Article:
Interesting Guardian Article

Sandy

Registered User
Mar 23, 2005
6,847
A few minutes after posting on the "Tell or Not to Tell" thread, I came across this very interesting article in The Guardian. It's an interview with an Australian woman named Christine Bryden who was diagnosed with dementia ten years ago at age 46.

As a single mother, she had to struggle with her diagnosis but managed to come to terms with it and make the most of what life had to offer. Some of her opinions may not be to everyone's taste, and it's not a typical story, but it is an intriguing and thought-provoking article:

http://www.guardian.co.uk/g2/story/0,,1470189,00.html

Take Care,

Sandy
 

Jude

Registered User
Dec 11, 2003
2,287
66
Tully, Qld, Australia
Dear Sandy,

Thanks for posting this. The article is amazing and I got a lot of good info from it. It's always a bit of a worry when one's parents have AD and you think that you might be next in line down the genetic highway. Many people worry about this scenario.

Best wishes,

Jude
 

Chris

Registered User
May 20, 2003
243
Listen to Christine Bryden

This is coincidence - someone told me Christine Bryden was on This Morming (BBC 1) last week but I cant find any info about it on the net.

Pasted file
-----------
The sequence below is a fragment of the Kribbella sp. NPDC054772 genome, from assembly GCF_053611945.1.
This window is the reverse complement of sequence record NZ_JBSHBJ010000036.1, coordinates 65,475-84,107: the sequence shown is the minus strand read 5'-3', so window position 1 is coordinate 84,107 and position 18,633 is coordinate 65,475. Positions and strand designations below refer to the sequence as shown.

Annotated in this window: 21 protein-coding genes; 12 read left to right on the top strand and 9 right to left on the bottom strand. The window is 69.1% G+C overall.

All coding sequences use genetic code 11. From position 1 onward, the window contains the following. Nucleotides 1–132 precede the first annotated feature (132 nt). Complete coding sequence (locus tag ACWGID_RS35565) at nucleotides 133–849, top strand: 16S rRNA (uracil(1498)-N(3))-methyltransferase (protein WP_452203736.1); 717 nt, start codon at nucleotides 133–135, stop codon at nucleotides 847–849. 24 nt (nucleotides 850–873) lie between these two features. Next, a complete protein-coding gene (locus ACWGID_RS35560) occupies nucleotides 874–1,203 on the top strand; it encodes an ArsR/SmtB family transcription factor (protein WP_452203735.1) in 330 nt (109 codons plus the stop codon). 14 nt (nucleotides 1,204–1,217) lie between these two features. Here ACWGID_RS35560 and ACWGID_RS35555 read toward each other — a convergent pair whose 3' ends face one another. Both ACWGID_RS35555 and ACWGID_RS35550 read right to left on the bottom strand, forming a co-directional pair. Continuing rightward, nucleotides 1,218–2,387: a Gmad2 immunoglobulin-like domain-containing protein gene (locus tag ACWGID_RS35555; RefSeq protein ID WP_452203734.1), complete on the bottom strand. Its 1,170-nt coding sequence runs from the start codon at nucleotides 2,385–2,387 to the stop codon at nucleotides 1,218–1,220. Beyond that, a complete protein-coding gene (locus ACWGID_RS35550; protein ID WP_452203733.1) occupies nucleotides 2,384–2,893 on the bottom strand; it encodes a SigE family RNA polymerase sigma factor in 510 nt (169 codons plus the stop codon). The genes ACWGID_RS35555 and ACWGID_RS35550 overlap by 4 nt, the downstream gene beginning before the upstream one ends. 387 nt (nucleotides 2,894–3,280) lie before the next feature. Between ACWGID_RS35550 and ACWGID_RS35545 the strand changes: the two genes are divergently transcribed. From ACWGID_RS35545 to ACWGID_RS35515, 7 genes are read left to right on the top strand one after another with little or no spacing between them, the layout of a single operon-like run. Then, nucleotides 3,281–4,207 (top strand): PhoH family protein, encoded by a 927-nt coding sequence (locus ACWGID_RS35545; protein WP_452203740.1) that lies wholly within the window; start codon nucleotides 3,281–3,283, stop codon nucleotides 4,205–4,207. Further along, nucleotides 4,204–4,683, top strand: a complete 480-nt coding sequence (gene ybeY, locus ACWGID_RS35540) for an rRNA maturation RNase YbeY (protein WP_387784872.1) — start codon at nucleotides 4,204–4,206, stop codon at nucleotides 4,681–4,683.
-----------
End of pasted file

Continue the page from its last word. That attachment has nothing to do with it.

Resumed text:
However in searching I found a BBC Radio programme she recorded & you can still listen to it at http://www.bbc.co.uk/radio4/science/allinthemind_20050308.shtml

Its good to be able to hear her tell her of her experiences.

Her book is also available from Amazon.
 

janey

Registered User
Jun 29, 2004
86
Hi Sandy
Thanks for what you do in finding dementia-related articles - please carry on!
 

Sandy

Registered User
Mar 23, 2005
6,847
Thanks to all for that feedback.

Thanks to Chris for posting that link to the BBC interview with Christine Bryden (on the typically excellent Radio 4 programme All in the Mind) - it was 15 minutes of fascinating listening. The interview is at the start of the programme and is followed by an interview with two academics who specialise in dementia.

For those who haven't tried it before, the BBC's Listen Again service is really easy to use. Just click on the Listen Again link (making sure your computer's speakers are turned on) and an audio player should load the programme in 30-60 seconds. The controls are just like those on a tape player, allowing you to stop, fast forward, rewind, etc.

Take Care,

Sandy
 

Anne54

Registered User
Sep 16, 2004
147
Nottingham
I listened to the radio, thank you for the link Chris. The symptoms that Christine Bryden talked about are exactly the same as my husband, no one can tell even now that he has anything wrong, as long as they don’t talk to him for to long, he was a very similar age as well, the only difference is his aggression to me, which is rare and always out of the blue.
She is an amazing woman.
Anne
 

Chris

Registered User
May 20, 2003
243
Peru

Hello Anne

I'm so sorry to hear how the illness has affected your husband - may i ask - has he been given a diagnosis other than the overall term 'dementia' ? Its academic I know - but from the research angle and if new treatments come out (this a very very slow process of course - too late for many us sadly) - then its crucial.